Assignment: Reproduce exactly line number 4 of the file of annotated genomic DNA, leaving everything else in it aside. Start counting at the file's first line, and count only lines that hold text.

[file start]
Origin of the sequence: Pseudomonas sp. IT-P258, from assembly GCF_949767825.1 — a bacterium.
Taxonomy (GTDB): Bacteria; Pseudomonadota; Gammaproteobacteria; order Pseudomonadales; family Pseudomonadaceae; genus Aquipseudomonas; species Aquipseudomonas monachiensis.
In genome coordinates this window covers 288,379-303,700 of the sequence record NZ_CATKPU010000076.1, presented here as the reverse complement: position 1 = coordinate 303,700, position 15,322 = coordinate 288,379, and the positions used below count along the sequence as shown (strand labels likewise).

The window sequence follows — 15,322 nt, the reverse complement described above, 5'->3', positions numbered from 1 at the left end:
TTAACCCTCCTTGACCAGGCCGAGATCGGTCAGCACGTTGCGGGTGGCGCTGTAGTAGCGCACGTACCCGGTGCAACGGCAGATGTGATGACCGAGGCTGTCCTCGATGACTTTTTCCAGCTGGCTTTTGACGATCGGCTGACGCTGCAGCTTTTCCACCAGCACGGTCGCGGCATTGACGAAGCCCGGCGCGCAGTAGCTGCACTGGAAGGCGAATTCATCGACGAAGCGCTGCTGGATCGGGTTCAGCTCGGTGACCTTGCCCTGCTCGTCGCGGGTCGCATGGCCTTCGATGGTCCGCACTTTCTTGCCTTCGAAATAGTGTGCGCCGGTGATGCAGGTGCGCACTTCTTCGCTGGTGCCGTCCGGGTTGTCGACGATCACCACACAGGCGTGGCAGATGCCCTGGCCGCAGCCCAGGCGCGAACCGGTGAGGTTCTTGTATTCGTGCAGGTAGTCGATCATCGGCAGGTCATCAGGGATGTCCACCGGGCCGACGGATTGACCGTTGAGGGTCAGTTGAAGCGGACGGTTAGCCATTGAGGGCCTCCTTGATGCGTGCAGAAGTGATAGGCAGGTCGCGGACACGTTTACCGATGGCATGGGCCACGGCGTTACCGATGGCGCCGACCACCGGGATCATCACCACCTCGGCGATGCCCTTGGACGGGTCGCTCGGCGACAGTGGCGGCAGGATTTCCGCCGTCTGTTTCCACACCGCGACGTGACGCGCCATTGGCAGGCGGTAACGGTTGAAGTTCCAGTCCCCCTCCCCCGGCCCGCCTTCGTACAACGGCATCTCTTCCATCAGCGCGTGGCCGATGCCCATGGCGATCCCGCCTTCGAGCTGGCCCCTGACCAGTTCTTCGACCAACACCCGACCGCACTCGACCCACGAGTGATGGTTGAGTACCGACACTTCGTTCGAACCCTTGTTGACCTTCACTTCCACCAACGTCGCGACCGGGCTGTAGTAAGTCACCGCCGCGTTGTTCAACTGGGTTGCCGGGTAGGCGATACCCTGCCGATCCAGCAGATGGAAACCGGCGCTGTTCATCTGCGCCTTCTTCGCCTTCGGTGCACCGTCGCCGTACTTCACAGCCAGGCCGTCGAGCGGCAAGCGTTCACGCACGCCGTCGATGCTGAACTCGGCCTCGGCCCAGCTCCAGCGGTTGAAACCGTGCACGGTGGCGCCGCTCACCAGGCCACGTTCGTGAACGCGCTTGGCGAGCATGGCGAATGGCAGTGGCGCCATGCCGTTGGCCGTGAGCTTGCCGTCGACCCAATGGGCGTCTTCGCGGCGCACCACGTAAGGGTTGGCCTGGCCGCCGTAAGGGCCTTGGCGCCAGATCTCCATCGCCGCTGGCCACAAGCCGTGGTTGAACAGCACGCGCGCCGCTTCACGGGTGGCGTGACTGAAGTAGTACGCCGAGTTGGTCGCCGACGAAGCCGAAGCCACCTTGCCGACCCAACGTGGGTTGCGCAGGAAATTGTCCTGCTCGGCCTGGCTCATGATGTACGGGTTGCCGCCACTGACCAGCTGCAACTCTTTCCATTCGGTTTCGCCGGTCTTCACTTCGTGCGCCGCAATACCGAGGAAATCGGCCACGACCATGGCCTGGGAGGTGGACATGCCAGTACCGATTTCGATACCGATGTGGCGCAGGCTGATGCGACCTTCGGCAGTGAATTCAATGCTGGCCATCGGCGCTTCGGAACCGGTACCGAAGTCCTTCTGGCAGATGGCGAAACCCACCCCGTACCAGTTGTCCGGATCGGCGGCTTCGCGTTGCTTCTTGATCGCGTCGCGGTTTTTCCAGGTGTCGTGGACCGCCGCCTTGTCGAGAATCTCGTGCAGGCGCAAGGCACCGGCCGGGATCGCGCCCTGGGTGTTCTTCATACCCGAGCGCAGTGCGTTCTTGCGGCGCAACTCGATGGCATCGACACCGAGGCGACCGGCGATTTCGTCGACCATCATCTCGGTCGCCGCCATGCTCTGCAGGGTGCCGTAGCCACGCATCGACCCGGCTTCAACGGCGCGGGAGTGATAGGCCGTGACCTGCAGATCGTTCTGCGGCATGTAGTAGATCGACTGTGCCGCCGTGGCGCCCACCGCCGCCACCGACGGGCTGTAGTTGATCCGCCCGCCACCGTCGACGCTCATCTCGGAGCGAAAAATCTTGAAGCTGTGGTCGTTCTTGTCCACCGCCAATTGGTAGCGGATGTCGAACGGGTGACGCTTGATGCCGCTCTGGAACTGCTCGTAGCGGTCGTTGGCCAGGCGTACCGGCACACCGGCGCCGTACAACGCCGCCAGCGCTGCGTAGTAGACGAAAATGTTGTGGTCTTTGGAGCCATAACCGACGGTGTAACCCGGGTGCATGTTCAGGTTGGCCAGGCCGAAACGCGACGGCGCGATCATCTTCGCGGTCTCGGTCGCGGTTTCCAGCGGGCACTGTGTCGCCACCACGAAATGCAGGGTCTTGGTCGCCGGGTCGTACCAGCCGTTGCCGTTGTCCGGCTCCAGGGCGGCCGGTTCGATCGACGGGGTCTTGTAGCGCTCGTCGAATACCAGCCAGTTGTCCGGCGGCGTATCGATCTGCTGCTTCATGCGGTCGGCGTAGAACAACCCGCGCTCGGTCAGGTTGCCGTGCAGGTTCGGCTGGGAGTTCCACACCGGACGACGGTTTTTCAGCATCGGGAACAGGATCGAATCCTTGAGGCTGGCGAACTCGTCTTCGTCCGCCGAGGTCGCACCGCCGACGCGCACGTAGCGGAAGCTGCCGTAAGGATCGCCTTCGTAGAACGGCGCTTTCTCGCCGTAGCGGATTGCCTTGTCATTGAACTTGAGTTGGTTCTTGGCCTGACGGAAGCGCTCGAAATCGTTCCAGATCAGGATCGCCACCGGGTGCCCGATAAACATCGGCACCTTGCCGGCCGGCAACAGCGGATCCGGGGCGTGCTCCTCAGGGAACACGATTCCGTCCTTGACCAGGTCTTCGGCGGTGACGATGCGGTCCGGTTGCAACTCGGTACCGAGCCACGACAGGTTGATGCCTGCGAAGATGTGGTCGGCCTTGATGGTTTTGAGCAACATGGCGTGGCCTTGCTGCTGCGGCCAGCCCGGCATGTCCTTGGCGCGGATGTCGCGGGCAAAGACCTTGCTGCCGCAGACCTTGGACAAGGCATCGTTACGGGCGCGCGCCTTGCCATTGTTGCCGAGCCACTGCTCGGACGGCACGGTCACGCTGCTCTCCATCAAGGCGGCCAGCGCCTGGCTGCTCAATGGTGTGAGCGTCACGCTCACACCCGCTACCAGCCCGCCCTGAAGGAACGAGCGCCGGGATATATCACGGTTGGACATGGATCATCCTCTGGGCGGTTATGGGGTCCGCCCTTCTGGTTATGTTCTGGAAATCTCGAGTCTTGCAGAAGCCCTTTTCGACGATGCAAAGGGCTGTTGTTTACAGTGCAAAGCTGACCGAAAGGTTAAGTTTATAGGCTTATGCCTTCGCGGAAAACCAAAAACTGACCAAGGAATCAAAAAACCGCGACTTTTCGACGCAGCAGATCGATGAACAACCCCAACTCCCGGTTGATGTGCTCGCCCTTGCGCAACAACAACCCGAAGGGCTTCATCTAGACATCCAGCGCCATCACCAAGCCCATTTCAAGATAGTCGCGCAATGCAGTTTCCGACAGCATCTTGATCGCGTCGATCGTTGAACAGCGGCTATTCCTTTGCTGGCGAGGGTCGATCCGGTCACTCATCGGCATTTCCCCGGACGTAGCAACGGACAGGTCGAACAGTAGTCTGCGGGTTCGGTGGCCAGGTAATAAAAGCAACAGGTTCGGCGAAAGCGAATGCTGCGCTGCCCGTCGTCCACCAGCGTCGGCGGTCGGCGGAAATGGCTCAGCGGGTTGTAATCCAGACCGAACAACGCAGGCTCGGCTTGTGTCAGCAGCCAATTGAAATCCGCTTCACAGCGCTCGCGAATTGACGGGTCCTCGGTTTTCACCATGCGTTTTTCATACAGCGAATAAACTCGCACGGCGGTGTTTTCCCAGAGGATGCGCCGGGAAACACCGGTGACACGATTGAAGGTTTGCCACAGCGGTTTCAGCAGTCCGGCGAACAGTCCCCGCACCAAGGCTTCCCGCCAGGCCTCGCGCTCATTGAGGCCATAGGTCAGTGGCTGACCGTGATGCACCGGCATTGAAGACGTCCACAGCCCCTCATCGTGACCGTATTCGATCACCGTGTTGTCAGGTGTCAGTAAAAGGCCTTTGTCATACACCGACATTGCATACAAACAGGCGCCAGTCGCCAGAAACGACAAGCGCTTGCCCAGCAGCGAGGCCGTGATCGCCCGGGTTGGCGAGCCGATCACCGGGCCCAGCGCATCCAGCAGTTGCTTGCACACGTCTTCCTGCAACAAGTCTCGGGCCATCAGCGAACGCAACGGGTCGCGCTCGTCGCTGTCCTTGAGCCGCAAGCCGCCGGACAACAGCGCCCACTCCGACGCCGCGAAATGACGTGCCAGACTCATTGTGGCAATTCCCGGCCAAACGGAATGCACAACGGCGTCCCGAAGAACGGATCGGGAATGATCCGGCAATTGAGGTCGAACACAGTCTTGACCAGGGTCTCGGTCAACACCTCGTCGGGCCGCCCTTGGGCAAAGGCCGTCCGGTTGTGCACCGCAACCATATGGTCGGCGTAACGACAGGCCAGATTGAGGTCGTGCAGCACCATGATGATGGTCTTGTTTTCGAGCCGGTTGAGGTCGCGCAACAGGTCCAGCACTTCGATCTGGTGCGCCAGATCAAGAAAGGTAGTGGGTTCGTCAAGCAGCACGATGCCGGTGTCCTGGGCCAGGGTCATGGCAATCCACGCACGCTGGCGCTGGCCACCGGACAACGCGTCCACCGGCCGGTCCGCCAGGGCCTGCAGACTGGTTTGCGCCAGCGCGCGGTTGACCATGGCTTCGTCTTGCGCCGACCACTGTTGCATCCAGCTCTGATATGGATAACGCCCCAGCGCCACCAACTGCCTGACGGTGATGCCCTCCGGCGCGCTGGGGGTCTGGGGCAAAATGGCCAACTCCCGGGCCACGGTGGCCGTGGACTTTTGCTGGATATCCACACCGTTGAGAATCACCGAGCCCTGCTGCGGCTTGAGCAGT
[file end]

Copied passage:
The window sequence follows — 15,322 nt, the reverse complement described above, 5'->3', positions numbered from 1 at the left end: